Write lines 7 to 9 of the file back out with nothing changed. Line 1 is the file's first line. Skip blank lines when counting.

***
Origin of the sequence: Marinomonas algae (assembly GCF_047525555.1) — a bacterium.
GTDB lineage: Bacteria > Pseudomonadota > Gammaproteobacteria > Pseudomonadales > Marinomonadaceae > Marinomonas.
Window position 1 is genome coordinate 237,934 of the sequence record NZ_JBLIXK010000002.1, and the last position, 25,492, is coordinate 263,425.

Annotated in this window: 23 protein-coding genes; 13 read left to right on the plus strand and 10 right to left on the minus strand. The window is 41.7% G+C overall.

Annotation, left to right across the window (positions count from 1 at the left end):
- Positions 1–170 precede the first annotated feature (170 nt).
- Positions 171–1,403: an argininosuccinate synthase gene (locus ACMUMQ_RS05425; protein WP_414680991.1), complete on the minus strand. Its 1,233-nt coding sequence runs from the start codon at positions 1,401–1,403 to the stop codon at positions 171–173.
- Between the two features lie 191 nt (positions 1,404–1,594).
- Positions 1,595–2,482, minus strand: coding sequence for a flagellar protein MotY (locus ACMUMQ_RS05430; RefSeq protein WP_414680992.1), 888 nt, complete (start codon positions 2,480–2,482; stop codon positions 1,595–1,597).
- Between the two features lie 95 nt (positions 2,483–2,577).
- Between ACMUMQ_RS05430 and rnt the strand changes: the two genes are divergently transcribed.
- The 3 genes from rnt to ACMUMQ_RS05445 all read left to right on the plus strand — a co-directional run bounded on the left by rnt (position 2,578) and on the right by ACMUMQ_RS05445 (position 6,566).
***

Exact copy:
- Positions 171–1,403: an argininosuccinate synthase gene (locus ACMUMQ_RS05425; protein WP_414680991.1), complete on the minus strand. Its 1,233-nt coding sequence runs from the start codon at positions 1,401–1,403 to the stop codon at positions 171–173.
- Between the two features lie 191 nt (positions 1,404–1,594).
- Positions 1,595–2,482, minus strand: coding sequence for a flagellar protein MotY (locus ACMUMQ_RS05430; RefSeq protein WP_414680992.1), 888 nt, complete (start codon positions 2,480–2,482; stop codon positions 1,595–1,597).